Remember I’m a nurse, not a saint.

What We Shouldn’t Do For Love

A heart being used as a symbol of love. Photo ...

A heart being used as a symbol of love. Photo modified by author using Photoshop. (Photo credit: Wikipedia)

Urban legends and medical lore are full of the things people do for love. The 22-year-old girl who lifts the car crushing her father. The mother who rushes into a burning building to rescue her children. The father who doesn’t know how to swim, but jumps into the water to save his drowning son.

There are some things, however, that push us to the edge of what we will do for love. Loving an addict is one of those things. It’s tough wondering when the phone call asking for bail money will turn into the one asking you to identify a body. No one’s morning should start in a bedroom doorway worrying if the person inside is passed out or dead.  Life is hard enough without a daily routine of second guessing whether to argue or remain silent. After a while, silence is easier.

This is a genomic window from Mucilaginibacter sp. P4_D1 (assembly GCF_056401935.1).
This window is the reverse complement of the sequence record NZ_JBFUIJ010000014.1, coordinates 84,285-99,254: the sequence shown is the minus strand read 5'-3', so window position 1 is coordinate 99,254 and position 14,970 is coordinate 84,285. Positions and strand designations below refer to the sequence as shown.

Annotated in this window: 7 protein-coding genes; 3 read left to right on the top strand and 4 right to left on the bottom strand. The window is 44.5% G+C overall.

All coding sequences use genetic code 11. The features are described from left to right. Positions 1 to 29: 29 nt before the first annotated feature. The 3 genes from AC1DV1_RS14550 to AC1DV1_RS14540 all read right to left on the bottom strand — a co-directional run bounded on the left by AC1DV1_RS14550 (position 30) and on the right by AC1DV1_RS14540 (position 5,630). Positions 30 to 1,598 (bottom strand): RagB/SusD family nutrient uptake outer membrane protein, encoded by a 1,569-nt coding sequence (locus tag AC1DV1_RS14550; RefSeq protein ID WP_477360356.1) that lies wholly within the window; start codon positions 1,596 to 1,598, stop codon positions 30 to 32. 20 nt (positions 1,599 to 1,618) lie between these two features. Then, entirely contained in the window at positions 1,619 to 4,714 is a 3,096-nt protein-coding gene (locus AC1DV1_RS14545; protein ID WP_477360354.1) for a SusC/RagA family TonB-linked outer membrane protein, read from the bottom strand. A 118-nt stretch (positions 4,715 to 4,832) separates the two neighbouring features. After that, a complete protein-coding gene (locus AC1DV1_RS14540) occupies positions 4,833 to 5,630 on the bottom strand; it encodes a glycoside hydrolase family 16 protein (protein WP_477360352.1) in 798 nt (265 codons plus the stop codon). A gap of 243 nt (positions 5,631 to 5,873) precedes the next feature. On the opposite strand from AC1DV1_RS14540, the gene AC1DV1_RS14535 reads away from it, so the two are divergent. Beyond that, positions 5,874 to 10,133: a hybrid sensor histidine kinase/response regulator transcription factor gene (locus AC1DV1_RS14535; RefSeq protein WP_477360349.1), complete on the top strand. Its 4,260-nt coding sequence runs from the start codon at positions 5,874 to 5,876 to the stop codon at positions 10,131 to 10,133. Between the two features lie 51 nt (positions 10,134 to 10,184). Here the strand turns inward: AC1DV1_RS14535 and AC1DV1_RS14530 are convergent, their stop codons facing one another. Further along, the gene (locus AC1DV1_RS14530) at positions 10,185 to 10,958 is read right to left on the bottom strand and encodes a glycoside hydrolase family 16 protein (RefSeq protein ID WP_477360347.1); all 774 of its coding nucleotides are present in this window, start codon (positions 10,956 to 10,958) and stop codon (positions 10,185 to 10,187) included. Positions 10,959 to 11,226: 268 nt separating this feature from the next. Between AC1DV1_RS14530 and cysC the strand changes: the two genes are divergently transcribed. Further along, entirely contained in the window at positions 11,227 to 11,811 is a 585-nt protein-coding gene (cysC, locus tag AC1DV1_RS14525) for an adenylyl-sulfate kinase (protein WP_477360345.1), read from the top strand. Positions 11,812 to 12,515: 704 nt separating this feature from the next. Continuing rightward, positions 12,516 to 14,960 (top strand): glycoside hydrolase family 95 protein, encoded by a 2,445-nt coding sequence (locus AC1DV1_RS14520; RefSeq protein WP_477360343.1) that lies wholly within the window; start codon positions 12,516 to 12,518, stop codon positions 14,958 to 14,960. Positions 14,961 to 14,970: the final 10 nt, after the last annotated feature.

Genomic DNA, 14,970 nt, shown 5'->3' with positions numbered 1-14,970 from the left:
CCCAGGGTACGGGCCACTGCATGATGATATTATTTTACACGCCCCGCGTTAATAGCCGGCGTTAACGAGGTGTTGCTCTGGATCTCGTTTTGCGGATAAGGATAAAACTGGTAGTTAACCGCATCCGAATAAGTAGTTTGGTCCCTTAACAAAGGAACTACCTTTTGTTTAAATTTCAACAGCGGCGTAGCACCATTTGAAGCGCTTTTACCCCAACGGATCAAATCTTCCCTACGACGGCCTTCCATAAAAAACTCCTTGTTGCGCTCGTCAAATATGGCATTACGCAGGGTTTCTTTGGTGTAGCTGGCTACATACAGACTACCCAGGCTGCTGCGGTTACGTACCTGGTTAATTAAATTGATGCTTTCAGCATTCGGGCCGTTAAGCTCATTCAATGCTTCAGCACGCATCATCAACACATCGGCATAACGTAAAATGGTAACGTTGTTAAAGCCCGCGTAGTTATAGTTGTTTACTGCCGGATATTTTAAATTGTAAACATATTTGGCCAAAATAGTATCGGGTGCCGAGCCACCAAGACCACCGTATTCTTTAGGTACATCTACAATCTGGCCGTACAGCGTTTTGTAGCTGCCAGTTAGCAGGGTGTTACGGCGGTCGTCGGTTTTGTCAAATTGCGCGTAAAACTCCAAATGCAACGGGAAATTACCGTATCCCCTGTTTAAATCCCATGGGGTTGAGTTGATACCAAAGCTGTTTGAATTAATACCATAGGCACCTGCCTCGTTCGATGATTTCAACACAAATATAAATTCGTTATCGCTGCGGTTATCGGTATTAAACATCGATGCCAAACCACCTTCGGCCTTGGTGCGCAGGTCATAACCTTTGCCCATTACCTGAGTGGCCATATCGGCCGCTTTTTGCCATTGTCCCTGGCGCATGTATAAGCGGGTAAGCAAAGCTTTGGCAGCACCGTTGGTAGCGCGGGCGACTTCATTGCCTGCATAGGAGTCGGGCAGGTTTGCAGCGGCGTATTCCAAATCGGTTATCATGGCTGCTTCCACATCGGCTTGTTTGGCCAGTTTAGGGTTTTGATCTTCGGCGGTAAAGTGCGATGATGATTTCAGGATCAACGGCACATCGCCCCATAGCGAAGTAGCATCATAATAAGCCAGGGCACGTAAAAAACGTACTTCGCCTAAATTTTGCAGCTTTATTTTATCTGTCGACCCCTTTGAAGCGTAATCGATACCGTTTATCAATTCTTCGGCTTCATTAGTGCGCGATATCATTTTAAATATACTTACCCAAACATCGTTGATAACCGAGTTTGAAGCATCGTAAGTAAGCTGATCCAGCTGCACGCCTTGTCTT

Because, after a while you realize that no matter how much you love the addict, you can never make the right decision, say the right thing, or provide the missing ingredient to keep them clean and sober. No one is  capable of stopping the addiction except the addict. Until they admit their problem and get help, no amount of love will make them whole.

It truly is not you, it’s them.

And when you make the decision to leave, the heartache doesn’t stop. Who will take care of them if you’re gone? Make excuses to the few friends that are left? Divert the phone calls from work? Pick up the slack when they spend days in bed recovering from binges?